Written by Frank Lockwood
Published by Arkansas Democrat Gazette
WASHINGTON — U.S. Agriculture Secretary Sonny Perdue Wednesday announced $11.8 million in federal grants to expand broadband access in rural Arkansas.
Three Natural State companies will receive the funds through the USDA’s ReConnect Program, Perdue said during a virtual news announcement.
Northern Arkansas Telephone Company is getting $4.75 million to expand high-speed broadband internet access in Marion County. The roughly 79 miles of high speed fiber broadband will reach 526 homes,68 farms, and six businesses, the USDA said. The Flippin-based company has committed another $1.58 million of its own money for the project.
Arkansas Telephone Company will receive $4.1 million, enabling it to extend broadband services to 218 homes, 92 farms, and four businesses in Pope and Van Buren counties, the USDA said.
The Clinton-based business is contributing an additional $1.3 million and will lay 56 miles of fiber optic cable.
Mountain View Telephone Company’s $2.9 million grant, combined with $995,000 of its own money, will enable it to add more than 66 miles in Stone County, creating a “fiber-to-the-premises” network serving 554 homes, 39 farms, six businesses, two fire stations, and one post office.
Congress allocated $550 million for rural broadband access, making the grants possible, USDA officials said.
The program has the full support of the administration, Perdue said.
“My boss, President [Donald] Trump, is very serious about rural America and enhancing its quality of life,” he said.
Connectivity is crucial in order for all of America to thrive, Perdue said.
“It’s no longer a luxury. In business and in health and in education, it’s become a necessity because that’s the way we connect today,” he said. “If communities today are not connected with high speed broadband, they’re missing out on the economic development opportunities.”
While the nation’s population — and employment — have been shifting to its cities in recent decades, Perdue said young Americans deserve options.
“I want kids that grow up in rural America to have the opportunity economically to stay there if they so choose rather than having to go off to the metro areas in order to find a job, and I think this is one of those things that allows them to do that,” he said.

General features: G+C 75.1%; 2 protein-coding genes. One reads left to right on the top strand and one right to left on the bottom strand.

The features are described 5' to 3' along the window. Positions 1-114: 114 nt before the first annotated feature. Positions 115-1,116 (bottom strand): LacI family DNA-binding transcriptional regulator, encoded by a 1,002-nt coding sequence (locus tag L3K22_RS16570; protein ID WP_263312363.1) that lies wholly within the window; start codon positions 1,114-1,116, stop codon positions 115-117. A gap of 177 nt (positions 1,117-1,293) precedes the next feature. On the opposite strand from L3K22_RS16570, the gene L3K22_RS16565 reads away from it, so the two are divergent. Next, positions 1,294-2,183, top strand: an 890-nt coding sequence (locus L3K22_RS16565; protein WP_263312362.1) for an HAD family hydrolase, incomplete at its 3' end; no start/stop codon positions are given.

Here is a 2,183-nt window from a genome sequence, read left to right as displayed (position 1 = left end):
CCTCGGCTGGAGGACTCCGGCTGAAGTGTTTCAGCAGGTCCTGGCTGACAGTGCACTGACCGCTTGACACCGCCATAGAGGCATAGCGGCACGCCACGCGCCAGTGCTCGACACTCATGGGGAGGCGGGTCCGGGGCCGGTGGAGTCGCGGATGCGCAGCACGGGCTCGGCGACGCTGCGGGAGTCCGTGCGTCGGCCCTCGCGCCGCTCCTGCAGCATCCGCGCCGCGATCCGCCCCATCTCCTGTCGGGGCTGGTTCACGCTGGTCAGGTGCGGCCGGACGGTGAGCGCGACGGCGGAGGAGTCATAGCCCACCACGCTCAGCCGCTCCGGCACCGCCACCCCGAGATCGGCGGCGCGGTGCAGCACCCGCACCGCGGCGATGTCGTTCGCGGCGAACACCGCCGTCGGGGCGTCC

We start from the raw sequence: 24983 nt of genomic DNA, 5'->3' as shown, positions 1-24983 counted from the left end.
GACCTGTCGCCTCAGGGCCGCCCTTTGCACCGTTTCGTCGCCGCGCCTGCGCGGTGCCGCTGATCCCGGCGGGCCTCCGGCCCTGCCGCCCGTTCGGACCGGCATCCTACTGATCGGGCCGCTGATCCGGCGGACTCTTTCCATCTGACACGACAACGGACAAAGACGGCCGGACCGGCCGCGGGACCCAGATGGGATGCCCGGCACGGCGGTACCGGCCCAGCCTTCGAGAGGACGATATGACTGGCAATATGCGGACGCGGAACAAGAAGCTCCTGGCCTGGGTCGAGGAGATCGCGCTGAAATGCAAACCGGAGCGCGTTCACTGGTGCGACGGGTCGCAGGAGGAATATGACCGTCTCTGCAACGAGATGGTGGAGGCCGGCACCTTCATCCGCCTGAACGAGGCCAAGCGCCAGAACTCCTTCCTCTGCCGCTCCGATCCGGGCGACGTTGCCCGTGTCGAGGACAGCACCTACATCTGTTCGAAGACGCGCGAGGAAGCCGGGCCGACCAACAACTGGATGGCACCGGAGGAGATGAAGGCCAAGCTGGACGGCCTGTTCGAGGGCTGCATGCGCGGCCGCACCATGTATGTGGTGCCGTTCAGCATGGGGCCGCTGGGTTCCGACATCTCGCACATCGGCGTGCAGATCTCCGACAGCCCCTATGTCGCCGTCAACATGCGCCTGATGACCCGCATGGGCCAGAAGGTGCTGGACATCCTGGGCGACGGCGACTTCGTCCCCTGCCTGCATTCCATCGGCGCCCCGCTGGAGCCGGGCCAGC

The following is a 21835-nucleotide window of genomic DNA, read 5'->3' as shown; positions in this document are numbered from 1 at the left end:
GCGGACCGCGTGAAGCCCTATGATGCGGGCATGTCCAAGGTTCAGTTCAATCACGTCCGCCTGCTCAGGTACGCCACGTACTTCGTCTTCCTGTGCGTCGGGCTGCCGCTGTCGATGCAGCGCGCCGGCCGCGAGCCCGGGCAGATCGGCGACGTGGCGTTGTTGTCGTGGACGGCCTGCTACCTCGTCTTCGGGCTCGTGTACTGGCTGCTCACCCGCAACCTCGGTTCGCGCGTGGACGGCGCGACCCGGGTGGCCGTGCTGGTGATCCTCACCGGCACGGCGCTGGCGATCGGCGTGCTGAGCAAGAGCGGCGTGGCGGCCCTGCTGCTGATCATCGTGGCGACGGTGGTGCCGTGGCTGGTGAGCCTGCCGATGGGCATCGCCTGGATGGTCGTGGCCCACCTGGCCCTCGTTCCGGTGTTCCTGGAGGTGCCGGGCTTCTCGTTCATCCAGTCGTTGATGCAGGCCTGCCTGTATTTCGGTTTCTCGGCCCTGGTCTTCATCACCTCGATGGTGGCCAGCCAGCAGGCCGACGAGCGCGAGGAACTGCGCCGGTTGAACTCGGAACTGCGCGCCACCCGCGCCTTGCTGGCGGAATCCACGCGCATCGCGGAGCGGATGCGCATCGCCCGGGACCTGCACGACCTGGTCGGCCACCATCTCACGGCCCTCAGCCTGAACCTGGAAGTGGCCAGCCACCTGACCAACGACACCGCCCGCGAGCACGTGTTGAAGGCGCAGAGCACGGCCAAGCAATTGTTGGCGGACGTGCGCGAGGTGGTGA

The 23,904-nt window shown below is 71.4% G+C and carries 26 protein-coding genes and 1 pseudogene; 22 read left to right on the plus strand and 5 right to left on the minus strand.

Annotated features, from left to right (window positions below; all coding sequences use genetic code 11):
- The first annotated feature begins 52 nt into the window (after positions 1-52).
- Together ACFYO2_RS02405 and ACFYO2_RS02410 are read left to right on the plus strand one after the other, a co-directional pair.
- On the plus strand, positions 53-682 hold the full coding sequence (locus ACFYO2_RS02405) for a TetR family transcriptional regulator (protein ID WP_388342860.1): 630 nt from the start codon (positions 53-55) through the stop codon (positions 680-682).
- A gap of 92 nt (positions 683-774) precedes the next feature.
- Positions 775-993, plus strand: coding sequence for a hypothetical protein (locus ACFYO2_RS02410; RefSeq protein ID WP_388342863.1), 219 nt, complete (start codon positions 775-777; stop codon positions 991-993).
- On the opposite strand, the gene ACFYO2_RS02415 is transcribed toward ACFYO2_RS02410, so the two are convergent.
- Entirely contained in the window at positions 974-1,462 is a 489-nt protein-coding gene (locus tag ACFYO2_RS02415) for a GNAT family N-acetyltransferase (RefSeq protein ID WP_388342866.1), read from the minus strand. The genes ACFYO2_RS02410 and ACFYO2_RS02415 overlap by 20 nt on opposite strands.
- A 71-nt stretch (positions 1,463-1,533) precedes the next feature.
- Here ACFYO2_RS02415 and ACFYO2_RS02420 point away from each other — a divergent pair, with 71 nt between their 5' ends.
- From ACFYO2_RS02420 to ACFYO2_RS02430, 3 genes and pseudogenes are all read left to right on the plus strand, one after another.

Chad Rupe, administrator of the USDA’s Rural Utilities Service, emphasized the importance of the projects in Arkansas and elsewhere.
“This infrastructure really does lay the foundation for rural Americans to thrive in the modern economy for at least the next 20 years. That’s really the benefit of putting fiber into these facilities,” he said.
Perdue was joined on Wednesday’s Zoom announcement by representatives of all three grant recipients.
Mountain View Telephone Company President Sara Zimmerman said the money would help extend broadband access even to Blanchard Springs Caverns in the Ozark-St. Francis National Forest.
“The staff at Rural Utilities Service has been a joy to work with,” she said.
Steven Sanders, president and general manager of NATCO Communications, said the Northern Arkansas Telephone Company grant would benefit “an extremely rural part of Arkansas.”
“This is a highly unserved area,” he said. “We’re really excited to be able to start this project.”
Arkansas Telephone Company board Chairman Mark McCaslin said the grant would bring broadband to a remote and mountainous part of the state.
“It benefits the residents, the farms, public safety, educational services and the ability for these individuals to access telehealth for the entire community,” he said.
Three Arkansas Republicans — U.S. Sen. John Boozman of Rogers, U.S. Rep. Steve Womack of Rogers and U.S. Rep. Rick Crawford of Jonesboro — joined in Wednesday’s announcement.
Boozman praised Perdue’s leadership.
“I don’t think anybody’s done a better job of supporting rural America, and that’s really what this is all about,” he said.
Womack, who represents Pope and Marion counties, said connectivity is vital.
“There’s probably not anything more important to the rural areas we serve than broadband,” he said.
Crawford, whose district includes Stone County, stressed the importance of bringing rural America’s infrastructure “into the 21st century.”
“This is a huge step in the right direction,” he said.